The aim of this project was to provide an authoritative view on which cost reductions are feasible at a global level, taking into account the experience from other technologies. By undertaking a bottom-up assessment of the cost components of leading wave, tidal, and OTEC systems, this work investigated the development and fabrication of leading devices or systems, and their integration into commercial arrays and large scale power plants. The assessment included project development costs and operations and maintenance. The work was informed by a series of in-depth interviews with technology developers, and was build upon work carried out in European funded projects, such as SI Ocean, DTOcean, Equimar or Waveplam.
Current LCOE values are very high for wave, tidal and OTEC technologies in comparison to the incumbent power generation technologies, leading to significant cost-reduction requirements in order to become competitive. Although progress has been demonstrated to date, the level of progress is not on par with expectations. The rate of deployment has been significantly slower than anticipated by some investors and policymakers.
At this stage in the development of each technology, the best available data comes from pilot projects. In conjunction with a simplified cost model, as used within this approach, the uncertainty level was expected to be in the region of ±30%, consistent with studies in other technologies both within and outside of the energy sector. There were also a number of differences between the technologies that were clear within this study. Wave energy sector development lags that of tidal stream energy, and there is an identified lack of fundamental performance and operational data to validate the early stage projections made by wave energy technology developers.
Tidal stream energy converters have largely converged on horizontal axis designs; however there is a clear split in the development trajectory. The first considers large cale technology, greater than or equal to 500 kW in capacity, which has been the mainstay of development to date. The second considers the development of small scale technology less than 500 kW in scale. The data provided for this project suggests that the smaller scale technologies could offer a lower LCOE in the short term, with greater opportunity to achieve cost reduction targets through up-scaling of technology. Larger scale technology will reach cost competitiveness with the smaller scale technologies only after considerable deployment has taken place.
The economies of scale and LCOE analysis clearly indicate that OTEC plants at a large scale are economically more attractive for the first project. In contrast, while wave and tidal stream energy technologies could achieve lower LCOE through multi- MW array deployment, the route to multi-MW arrays must first allow for development and deployment of the earlier lower-capacity arrays. LCOE reductions for wave and tidal stream energy are dependent on build out of early arrays, and not immediate progression on to largescale multi-MW projects. Confidence in the technology must be gained at these early array stages prior to the progression and build-out of larger array capacities.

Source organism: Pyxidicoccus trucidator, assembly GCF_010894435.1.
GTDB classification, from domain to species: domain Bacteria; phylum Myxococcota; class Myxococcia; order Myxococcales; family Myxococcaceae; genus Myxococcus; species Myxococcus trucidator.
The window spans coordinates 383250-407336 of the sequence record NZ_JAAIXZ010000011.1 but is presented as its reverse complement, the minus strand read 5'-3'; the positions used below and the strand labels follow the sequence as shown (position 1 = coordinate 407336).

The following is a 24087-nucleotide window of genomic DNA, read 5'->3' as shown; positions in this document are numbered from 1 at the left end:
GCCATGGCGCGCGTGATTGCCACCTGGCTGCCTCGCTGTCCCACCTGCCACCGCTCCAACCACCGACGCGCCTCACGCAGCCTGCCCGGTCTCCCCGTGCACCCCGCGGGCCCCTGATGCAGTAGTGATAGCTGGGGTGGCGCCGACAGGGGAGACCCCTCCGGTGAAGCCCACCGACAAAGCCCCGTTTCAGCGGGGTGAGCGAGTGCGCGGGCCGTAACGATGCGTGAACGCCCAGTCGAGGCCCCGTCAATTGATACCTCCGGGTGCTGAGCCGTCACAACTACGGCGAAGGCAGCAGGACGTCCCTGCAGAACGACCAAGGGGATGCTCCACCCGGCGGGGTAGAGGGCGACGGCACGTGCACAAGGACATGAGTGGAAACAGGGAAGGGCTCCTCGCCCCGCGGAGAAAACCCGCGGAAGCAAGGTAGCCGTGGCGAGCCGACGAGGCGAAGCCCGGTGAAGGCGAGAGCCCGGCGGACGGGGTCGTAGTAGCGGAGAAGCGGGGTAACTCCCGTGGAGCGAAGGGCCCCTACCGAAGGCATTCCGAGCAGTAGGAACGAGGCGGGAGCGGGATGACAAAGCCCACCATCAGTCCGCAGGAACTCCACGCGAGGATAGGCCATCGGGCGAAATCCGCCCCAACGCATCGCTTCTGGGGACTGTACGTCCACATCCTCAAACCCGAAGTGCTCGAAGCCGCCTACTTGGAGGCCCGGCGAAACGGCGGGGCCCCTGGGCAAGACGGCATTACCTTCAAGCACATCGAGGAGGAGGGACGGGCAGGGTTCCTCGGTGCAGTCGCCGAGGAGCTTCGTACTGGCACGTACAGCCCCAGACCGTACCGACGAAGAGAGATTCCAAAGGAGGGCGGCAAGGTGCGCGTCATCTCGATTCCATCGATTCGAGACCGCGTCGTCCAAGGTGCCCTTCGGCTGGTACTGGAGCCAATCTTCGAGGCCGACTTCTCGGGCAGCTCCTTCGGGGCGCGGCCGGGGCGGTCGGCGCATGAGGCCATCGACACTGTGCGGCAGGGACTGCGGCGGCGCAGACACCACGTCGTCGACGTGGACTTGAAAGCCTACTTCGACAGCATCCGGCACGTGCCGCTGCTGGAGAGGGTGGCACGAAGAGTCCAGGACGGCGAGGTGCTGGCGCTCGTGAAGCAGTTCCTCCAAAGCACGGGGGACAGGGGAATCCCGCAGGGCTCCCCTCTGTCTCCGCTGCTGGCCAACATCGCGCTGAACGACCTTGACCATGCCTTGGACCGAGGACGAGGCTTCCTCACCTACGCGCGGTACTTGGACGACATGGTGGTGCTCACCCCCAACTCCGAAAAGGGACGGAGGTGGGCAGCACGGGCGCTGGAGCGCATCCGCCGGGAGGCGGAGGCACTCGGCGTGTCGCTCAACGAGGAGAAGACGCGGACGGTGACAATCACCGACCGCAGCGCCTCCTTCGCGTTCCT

Wave and tidal stream energy technologies are modular in design, and therefore the range of perceived deployment capacities for future array projects varied widely. There was a limitation of data which restricted the OTEC data set to values obtained through literature review. Consultation with existing OTEC developers suggested that the values from the literature review were appropriate for the imminent deployment of larger scale power plant currently under development, validating the approach used within this study.
Geographic distribution of the OTEC resource is limited to near-equatorial regions, due to the need to maximise the temperature differential between the warm surface water and the cooler deep-ocean water. OTEC offers additional benefit of desalination in addition to electrical power production. This is particularly attractive given the suitable locations for OTEC technology deployment. This could impact the LCOE although it is an external factor. Wave and tidal stream energy offer the ability to be connected to a desalination plant, but would, in most cases, use the electrical energy produced by the ocean energy converter to provide the input power to a high pressure pump system for the reverse osmosis process (one exception is Carnegie Wave Energy’s Perth Wave Energy Plant).
The challenges for each sector are clear. Demonstrable progress in reliable unit operation is required in order to verify and validate the cost projections that have been made within this report. High costs are intrinsic to the early stage development of technology, but clear evidence of progression down the cost curve is needed in order to restore confidence in the ability of each sector to deliver the targets that have been set.
The outputs of this work have resulted in the generation of all input data required for the TIMES regional modelling, carried out by the IEA within their Energy Technology Perspectives document. By making a clear distinction among wave, tidal and OTEC technologies, the relevant parameters for each technology can allow for a more robust piece of modelling work that more truly reflects the diverse nature of these very different ocean energy technologies.